It’s Banned Books Week. As an avid reader of all kinds of books, I find it tremendously disturbing that any one person or group would seek to control what I choose to read.
As an author, I would consider it a high compliment if my work sparked an attempt to ban it. That means its important, meaningful, and a bit threatening to the status quo.
As a member of the human race, I understand the deep power of story-telling and why, sometimes, this power frightens people into trying to control it. I remember the sentiments of the fire chief in Fahrenheit 451, who reminds us that all those books and authors with competing world views led to confusion and distress. Burning the books led to a much simpler life. A life so simple, in fact, that most citizens needed sedative medication to tolerate it.
Nothing else has the power of story-telling, and of all the forms of story-telling we have available to us, perhaps books are the most potent. Because they rely on words, and we must contribute images via our own imaginations, so we become co-conspirators in the telling? Perhaps. Or because they are portable and lend themselves to being read in private, like kids do with flashlights under their covers? Could be. Or because they represent one of the most profound political and social changes in human history, when the written word left the exclusive purview of the elite and found its way to the masses? I wouldn’t be surprised if it is all of these qualities together that make books so frightening, and so wonderful.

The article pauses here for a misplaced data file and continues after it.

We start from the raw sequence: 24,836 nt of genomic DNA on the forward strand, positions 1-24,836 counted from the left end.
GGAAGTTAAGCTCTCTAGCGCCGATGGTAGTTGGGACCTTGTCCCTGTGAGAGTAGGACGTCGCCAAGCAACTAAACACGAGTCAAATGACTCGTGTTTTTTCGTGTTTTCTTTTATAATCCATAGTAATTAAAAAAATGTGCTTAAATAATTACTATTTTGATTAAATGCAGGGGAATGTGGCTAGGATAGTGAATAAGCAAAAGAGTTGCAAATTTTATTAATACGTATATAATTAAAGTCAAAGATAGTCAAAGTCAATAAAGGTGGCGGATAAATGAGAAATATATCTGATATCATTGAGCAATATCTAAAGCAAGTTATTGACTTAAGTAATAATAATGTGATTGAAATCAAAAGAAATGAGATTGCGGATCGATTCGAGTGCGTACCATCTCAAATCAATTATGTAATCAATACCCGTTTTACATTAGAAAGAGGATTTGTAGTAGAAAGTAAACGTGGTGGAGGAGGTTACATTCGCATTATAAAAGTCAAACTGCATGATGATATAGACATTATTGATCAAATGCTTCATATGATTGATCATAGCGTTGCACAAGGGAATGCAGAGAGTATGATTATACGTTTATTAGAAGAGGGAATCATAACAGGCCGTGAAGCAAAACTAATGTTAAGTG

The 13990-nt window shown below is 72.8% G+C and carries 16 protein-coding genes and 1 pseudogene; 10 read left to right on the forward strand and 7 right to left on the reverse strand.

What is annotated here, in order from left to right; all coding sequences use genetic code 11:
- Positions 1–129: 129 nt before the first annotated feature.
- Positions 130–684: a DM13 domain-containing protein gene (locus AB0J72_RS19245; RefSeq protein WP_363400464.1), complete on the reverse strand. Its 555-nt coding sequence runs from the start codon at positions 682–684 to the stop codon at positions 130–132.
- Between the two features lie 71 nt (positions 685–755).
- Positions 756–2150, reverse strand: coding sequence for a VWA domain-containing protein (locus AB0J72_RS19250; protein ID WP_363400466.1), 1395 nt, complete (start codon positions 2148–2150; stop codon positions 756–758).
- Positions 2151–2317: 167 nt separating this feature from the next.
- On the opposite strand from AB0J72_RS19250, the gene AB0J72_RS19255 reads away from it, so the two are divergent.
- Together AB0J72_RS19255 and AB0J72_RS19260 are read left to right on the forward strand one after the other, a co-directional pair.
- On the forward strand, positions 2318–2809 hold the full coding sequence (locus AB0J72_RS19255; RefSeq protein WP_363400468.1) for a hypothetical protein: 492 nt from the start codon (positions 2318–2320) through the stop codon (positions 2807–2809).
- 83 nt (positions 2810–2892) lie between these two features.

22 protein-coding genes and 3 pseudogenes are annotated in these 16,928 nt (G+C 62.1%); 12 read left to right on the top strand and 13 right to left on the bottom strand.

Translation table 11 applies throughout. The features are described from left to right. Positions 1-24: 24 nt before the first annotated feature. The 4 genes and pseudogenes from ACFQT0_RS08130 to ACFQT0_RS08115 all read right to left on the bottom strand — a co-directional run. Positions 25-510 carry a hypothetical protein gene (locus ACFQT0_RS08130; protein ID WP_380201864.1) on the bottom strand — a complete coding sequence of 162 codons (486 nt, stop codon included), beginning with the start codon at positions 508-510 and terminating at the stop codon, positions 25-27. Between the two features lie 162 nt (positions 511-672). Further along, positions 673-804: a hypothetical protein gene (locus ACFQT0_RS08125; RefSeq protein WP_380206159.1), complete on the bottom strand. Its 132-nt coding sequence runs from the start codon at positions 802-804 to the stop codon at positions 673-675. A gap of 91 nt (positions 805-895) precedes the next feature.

To celebrate freedom of thought, expression, and the power of human story-telling, read a banned book today. You can find lists of them here. I’m joining you by reading Cat’s Cradle, by Kurt Vonnegut, which is on the all-time list.
Share your favorite banned book, and why you love it, in the comments.